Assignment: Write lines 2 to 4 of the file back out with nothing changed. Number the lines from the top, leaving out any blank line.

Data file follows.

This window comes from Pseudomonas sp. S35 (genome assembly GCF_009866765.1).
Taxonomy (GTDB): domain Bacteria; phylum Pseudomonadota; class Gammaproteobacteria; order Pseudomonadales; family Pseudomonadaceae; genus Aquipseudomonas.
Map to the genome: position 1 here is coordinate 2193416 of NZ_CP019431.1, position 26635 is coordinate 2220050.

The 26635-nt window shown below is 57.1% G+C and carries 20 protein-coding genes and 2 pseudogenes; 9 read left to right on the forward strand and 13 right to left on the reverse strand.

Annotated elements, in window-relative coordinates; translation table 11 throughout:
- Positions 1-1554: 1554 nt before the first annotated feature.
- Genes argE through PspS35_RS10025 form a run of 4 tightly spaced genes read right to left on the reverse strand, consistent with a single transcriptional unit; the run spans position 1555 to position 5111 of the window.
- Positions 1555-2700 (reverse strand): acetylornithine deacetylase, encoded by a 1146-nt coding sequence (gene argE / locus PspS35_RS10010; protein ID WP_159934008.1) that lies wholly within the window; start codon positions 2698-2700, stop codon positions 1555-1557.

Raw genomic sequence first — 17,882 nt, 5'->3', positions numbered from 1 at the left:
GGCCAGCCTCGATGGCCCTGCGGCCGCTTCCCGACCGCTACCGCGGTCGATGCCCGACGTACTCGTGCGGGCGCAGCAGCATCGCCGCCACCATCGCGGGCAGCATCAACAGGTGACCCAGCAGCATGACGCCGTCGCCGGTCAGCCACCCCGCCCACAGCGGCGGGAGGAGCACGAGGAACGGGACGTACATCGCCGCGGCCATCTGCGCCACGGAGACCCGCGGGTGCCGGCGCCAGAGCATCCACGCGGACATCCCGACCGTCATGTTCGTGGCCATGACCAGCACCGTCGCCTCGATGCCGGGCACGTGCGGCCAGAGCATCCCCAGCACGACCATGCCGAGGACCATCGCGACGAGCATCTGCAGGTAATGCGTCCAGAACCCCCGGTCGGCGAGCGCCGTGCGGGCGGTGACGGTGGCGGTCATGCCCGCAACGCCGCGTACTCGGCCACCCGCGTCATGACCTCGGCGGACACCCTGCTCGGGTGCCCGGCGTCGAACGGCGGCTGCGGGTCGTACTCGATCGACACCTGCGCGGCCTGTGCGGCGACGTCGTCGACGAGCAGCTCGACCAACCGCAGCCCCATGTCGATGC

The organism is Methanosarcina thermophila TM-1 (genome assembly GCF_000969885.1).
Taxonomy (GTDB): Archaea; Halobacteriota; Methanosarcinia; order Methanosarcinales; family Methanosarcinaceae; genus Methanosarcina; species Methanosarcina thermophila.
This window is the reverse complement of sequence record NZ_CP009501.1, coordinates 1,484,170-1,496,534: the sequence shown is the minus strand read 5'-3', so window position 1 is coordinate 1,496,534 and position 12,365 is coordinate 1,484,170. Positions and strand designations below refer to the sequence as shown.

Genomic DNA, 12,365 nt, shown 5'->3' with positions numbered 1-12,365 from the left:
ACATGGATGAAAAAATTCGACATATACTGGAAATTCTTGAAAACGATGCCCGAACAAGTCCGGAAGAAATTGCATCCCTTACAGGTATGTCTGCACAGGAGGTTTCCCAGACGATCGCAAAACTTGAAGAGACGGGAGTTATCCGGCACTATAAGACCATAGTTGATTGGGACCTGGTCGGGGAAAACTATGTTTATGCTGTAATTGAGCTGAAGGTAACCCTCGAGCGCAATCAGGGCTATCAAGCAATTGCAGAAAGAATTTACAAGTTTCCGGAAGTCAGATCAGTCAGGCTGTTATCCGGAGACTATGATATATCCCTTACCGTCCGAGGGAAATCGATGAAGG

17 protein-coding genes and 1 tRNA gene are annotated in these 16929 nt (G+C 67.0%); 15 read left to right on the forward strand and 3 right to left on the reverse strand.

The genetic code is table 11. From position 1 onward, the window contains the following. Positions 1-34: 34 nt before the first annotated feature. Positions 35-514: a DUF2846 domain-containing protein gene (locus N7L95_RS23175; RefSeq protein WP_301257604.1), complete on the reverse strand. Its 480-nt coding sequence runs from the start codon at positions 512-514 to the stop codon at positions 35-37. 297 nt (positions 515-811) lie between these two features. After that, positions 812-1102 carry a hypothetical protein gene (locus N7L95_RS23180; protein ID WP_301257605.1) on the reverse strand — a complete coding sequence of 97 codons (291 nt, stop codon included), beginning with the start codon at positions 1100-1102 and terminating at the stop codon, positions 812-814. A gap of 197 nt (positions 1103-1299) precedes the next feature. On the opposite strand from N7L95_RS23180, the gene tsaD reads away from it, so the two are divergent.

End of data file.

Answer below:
Taxonomy (GTDB): domain Bacteria; phylum Pseudomonadota; class Gammaproteobacteria; order Pseudomonadales; family Pseudomonadaceae; genus Aquipseudomonas.
Map to the genome: position 1 here is coordinate 2193416 of NZ_CP019431.1, position 26635 is coordinate 2220050.

The 26635-nt window shown below is 57.1% G+C and carries 20 protein-coding genes and 2 pseudogenes; 9 read left to right on the forward strand and 13 right to left on the reverse strand.